The immediate trigger for this article is an Environment Impact Assessment (EIA) Report for the proposed modernization and expansion of port infrastructure, supposedly for fishing, coastal, multipurpose cargo berth and liquid/general cargo at Mormugao Port, Goa, which has been prepared for Mormugao Port Trust, a body corporate under the Major Port Trusts Act, 1963, by Ultratech Environmental Consultancy and Laboratory.

 

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For Past’s Sake: Digitization

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By DALE LUIS MENEZES

 

Exactly one month ago, the whole world watched shocking images of the Museu Nacional in Rio de Janeiro, Brazil engulfed in flames. The destruction of the fire was so severe that most of the museum’s rare and precious collections of fossils, natural specimens, audio documentation, and archives were destroyed. The most devastating image that brought home the severity of the fire was the aerial photo of the hollowed out building, the majestic former Paço de São Cristóvão, the erstwhile residence of the Portuguese royal family. For Brazilians reeling under a series of political and economic crises, the fire was symbolic of all that is wrong with the present government.

 

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On the Anniversary of Swami Vivekananda’s Famous Speech

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By AMITA KANEKAR

 

The Goan and Indian media recently marked the 125th anniversary of Swami Vivekananda’s celebrated speech, made in Chicago to the ‘World’s Parliament of Religions’. Now, 125 years is an odd anniversary to commemorate, but then this was no ordinary speech. It was a speech that made Vivekananda a hugely popular figure across the country – as seen by the hundreds of streets named after him – is still celebrated in school textbooks, and seen as something for all Indians to be proud of, even though it was not about India but about the Hindu religion. The fact that Vivekananda visited Goa just before making this speech has evoked some excitement here too, given the strong likelihood that the visit contributed to his ideas.

 

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Fullu Fustar Formalin (Formalin at Fullu’s cost)

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By ALBERTINA ALMEIDA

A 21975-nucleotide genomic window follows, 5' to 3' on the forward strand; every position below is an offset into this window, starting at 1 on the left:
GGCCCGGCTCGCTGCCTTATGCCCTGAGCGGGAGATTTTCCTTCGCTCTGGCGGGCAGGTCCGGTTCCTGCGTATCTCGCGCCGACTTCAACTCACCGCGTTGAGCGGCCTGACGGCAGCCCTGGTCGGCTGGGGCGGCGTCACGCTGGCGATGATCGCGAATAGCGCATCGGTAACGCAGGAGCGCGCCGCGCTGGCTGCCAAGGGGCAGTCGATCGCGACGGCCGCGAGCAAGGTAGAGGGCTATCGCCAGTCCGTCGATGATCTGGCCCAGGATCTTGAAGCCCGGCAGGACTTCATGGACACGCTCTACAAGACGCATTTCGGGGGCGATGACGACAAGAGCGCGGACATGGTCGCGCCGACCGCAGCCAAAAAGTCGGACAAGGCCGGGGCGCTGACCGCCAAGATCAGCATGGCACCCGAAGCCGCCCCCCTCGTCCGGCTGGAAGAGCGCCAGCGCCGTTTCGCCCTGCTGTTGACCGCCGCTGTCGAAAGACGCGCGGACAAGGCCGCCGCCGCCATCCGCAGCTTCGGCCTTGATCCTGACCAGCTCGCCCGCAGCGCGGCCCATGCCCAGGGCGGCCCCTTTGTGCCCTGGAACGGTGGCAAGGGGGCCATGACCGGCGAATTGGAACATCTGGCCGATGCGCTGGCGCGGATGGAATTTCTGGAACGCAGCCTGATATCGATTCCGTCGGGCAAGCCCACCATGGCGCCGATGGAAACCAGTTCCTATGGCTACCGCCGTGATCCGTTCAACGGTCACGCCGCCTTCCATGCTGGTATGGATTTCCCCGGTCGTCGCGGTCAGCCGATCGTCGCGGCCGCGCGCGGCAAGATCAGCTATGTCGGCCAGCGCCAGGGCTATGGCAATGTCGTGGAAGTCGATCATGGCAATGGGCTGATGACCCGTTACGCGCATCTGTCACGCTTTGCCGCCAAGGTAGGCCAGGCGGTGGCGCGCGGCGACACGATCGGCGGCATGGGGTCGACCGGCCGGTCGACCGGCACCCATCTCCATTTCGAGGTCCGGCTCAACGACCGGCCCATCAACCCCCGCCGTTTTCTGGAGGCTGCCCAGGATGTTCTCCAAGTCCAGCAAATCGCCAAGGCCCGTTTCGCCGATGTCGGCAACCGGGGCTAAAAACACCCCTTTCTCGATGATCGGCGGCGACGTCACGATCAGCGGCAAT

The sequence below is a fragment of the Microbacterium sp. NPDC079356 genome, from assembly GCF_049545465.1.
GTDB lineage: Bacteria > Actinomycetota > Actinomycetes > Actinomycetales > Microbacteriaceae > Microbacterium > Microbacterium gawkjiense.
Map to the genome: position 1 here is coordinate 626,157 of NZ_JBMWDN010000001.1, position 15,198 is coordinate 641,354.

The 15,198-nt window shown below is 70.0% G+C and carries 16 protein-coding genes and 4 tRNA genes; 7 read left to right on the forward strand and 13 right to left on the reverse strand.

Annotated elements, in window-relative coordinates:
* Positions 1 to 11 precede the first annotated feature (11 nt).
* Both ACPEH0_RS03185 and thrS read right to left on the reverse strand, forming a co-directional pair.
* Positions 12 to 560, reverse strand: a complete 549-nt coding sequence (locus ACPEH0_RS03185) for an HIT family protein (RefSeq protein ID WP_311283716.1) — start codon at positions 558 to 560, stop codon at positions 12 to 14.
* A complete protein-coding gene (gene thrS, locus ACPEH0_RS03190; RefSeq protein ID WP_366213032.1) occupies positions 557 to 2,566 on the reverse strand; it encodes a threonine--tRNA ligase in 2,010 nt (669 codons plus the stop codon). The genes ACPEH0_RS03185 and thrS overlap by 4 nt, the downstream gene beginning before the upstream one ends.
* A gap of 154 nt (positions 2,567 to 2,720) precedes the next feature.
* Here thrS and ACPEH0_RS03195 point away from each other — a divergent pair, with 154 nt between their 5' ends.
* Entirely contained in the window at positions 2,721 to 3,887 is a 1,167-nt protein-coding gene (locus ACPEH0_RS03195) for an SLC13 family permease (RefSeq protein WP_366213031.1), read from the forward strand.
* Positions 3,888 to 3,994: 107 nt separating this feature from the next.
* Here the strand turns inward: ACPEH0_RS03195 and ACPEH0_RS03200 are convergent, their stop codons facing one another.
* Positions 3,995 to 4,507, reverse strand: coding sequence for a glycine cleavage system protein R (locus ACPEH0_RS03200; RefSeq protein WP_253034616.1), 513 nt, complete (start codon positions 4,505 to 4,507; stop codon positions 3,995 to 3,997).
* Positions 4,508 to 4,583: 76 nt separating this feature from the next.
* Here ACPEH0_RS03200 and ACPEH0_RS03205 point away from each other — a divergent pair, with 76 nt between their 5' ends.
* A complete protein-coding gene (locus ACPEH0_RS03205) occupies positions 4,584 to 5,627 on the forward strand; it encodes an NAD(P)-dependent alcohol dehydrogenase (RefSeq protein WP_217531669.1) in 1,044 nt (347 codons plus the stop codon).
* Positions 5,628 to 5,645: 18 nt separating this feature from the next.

The breaking news in July 2018 where the Goa Government’s Directorate of Food and Drugs Administration (FDA) found, on spot testing , that there was formalin in the 20 fish samples, drawn from trucks that had brought fish to the Margao and Panjim markets from Kerala, Tamil Nadu, Odisha, Andhra Pradesh and Karnataka, needs to be turned into an opportunity. An opportunity to reflect on the kind of export-import led, fast and furious, nature- and people-disrespecting development that India is poised to further bolster. An opportunity to see how this development takes advantage of the existing invisibilisation of the unpaid work of women to ignore the same in computing the costs and implications of this development model. Reflecting on both of these issues would set us on the path to articulating developmental models that are eco as well as people friendly.

 

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Connecting the dots for human rights – Goa-wise!

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By ALBERTINA ALMEIDA

 

What took place on 28th August, 2018, in Goa, must be seen as a defining moment for Goa. On this day, the State donned the visible mantle of terrorist, when in the garb of the Pune police, it created havoc on the campus of a well recognised educational institution, and traumatised the security guards before barging into the residence of Anand Teltumbde, in his absence. Teltumbde is a professor teaching Big Data analytics at GIM, and also the General Secretary of the Committee for Protection of Democratic Rights (CPDR). These actions of the Pune police should be seen as terrorist activity because, in violating all due process of law, they are tantamount to an illegality and an attack.